When I learned about systems innovation during my graduate studies, I distinctly remember our professors talking about when systems change occurs it is almost in a tipping point fashion.  It seems slow at first and each of the actors are working in their own way and at their own levers - activists putting a topic on the agenda and creating space for the conversation, policy makers responding to the interests of their voters, businesses seeing future risks to their models and reacting, etc.  True innovation doesn’t happen overnight, it happens over time and due to commitment of diverse people with differing interests.  I think with addressing climate change, we are deep in this process and our tipping point is on the horizon. 

The work is just beginning.  We have a long way to go.  Words on paper are not the same as action on the ground.  All I know is that I have renewed excitement for tackling the challenge and I can’t wait to get to work to make the vision that emerged at Paris a reality for our generation and those to come. 

How Can the Energy Sector Engage More Young People?

Originally published on the World Economic Forum Blog on June 24, 2015

We hear it every day, young people aren’t engaged, and they don’t care.

In the world of energy, this is far from the truth. The young people of today have strong moral values, they care about the future of energy and they want to make a difference. But, there is one serious barrier to them getting involved – accessibility of reliable information and forums for engagement. The energy debate is so polarized it is difficult for young people to discern who they should believe, and the unbiased information that does exist is often buried in 300 page academic reports or is distributed via media channels that young people never glance at. For the insta-generation that grew up on YouTube and Facebook, energy information simply does not match how they learn.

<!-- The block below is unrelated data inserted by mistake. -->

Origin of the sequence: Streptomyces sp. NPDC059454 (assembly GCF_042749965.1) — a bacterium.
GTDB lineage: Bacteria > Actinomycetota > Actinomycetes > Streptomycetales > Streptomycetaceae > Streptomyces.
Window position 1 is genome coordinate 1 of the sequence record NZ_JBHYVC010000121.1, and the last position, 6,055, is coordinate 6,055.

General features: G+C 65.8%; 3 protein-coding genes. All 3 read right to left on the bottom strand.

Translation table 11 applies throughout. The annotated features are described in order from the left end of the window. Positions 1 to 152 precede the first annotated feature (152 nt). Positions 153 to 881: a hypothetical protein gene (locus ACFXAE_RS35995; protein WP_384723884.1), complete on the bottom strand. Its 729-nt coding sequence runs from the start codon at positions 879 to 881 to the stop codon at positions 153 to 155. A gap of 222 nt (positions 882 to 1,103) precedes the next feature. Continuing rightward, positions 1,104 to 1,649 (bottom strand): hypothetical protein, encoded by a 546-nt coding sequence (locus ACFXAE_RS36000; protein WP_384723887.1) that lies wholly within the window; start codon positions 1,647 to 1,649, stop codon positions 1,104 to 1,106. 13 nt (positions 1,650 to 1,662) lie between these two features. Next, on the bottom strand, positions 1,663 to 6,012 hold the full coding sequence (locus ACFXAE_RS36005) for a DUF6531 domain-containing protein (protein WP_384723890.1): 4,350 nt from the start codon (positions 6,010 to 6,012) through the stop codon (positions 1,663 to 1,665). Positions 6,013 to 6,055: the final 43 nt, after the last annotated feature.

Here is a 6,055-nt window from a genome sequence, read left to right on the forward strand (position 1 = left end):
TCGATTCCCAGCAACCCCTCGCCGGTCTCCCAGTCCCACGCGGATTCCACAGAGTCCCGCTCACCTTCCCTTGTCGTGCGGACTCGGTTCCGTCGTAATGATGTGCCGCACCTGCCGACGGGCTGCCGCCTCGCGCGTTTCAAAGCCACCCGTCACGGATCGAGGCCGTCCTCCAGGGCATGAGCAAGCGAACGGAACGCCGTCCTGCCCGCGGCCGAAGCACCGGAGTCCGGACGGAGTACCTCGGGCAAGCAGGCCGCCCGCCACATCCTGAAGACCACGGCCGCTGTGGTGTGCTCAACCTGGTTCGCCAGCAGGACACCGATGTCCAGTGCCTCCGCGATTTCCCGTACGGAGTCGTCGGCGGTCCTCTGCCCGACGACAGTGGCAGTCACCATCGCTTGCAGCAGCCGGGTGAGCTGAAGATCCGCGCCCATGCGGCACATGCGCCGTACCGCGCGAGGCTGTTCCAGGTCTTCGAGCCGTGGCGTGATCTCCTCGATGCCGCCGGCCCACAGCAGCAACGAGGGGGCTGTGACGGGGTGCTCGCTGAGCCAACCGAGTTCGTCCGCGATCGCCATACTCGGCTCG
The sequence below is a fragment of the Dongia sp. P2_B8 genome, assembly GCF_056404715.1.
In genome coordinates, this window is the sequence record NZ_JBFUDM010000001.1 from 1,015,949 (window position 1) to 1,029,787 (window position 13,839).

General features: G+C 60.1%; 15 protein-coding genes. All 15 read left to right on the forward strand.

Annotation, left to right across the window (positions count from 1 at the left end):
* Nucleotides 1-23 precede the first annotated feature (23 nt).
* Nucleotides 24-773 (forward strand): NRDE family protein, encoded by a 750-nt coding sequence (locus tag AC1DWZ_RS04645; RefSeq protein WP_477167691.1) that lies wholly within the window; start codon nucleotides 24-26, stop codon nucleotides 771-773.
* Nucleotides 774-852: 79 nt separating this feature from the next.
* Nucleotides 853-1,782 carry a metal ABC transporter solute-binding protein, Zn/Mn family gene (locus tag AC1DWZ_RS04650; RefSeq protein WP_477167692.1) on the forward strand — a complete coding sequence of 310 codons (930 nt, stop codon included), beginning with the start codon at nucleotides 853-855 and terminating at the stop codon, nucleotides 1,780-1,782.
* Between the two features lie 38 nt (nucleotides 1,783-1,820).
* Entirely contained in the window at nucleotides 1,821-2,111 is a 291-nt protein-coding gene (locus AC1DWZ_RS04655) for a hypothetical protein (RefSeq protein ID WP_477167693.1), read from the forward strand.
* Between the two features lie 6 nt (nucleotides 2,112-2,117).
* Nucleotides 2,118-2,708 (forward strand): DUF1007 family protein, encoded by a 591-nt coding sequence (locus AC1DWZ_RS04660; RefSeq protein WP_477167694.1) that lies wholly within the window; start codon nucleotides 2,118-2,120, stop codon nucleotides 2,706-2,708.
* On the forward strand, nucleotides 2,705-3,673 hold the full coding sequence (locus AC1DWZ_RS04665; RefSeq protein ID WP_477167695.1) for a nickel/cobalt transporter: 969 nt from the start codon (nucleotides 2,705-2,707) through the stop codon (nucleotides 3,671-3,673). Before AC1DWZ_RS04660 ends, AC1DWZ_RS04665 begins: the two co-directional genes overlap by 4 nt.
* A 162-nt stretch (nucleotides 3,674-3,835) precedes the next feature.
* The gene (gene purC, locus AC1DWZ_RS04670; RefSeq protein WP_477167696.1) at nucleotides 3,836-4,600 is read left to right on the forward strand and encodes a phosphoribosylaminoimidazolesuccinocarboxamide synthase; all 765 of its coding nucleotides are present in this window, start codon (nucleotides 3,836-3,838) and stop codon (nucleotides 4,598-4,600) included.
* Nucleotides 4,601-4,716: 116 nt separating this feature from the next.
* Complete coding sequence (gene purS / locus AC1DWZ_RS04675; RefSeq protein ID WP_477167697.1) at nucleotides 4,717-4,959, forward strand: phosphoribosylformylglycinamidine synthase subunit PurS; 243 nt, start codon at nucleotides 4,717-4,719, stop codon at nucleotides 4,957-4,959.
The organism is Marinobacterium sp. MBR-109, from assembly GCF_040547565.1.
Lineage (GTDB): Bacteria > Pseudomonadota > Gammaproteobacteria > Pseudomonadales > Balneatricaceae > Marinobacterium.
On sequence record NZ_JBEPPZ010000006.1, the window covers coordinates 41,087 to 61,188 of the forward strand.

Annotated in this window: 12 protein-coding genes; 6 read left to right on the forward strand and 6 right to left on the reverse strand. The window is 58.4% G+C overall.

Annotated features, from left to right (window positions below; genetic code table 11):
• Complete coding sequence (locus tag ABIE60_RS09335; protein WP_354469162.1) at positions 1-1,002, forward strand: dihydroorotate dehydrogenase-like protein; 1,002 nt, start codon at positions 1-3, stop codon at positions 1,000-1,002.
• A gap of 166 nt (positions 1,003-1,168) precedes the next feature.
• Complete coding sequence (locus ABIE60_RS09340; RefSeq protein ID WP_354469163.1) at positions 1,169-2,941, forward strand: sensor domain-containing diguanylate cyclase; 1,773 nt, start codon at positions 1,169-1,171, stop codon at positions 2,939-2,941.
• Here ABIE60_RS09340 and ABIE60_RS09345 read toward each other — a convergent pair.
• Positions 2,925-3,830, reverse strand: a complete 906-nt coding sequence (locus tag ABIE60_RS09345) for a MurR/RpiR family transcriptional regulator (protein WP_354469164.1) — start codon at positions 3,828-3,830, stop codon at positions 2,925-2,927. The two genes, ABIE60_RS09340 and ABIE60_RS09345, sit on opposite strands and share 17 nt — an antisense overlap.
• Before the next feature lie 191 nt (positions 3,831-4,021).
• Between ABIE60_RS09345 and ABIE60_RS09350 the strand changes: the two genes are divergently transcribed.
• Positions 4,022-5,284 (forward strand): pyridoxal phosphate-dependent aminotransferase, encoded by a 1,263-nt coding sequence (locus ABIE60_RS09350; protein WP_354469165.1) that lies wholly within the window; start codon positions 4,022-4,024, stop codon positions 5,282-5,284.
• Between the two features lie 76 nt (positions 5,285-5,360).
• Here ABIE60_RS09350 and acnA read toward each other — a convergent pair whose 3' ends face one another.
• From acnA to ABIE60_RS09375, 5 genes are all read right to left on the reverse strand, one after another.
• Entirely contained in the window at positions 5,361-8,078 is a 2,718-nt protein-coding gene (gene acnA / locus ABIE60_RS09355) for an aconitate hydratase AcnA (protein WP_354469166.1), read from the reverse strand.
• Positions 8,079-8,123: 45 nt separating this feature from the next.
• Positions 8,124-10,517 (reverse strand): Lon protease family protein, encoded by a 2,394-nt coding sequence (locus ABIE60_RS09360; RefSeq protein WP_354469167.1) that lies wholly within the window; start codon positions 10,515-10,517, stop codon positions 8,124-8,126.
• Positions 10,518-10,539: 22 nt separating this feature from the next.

At Student Energy, we are in the business of youth empowerment. We have conducted research on barriers to engagement with hundreds of young people from around the globe and two things have become clear: they want a sustainable energy future, but they do not have a good entry point for learning about energy.

Here’s the deal. We all know that a vast amount of energy information exists, the problem is the methods organizations often use to influence in global politics and opinions do not work well with millennials. Print media is the prime example. Many organizations validate their level of influence by landing coverage of their work in newspapers, preferably on the front page, and above the fold – the better the position of the story, the greater its influence. Print readership is dwindling across the board, but when it comes to millennials newspapers are a relic from another era. In Canada, for example, only 7% of people aged 18-34 claim to look at print media.

This illustrates the crux of the issue for millennials that want to engage with energy. The organizations working to change the future by influencing politicians are communicating in a way that inadvertently ignores young people (aka the leaders of 2030 and 2050). Print media is just one of many examples: reports filled with jargon, long lectures and clunky websites all fall short of providing an entry point for young people to get informed.

There are some notable examples of groups who have managed to successfully engage young people – think Barack Obama’s campaign, the Kony video or the New York Climate March. Yet, for young people interested in energy, trust is still a key factor missing in communications efforts.

When millennials want to be informed, they are looking for the whole truth. Growing up in the information age has honed their ability to sense when people are bending the truth, and has made them suspicious that the big oil companies and the environmental groups alike are all leaving out some of the facts. Nine times out of 10 the campaigns that are good at reaching young people are looking to influence them, not inform them – and the target audience is well aware of this.

From Greenpeace vs. Shell in the artic, to the simultaneous problems of energy poverty and the need to cut carbon, the energy debate could not be more polarized. Rather than choosing sides, students are often stuck in the middle, unsure of who to believe.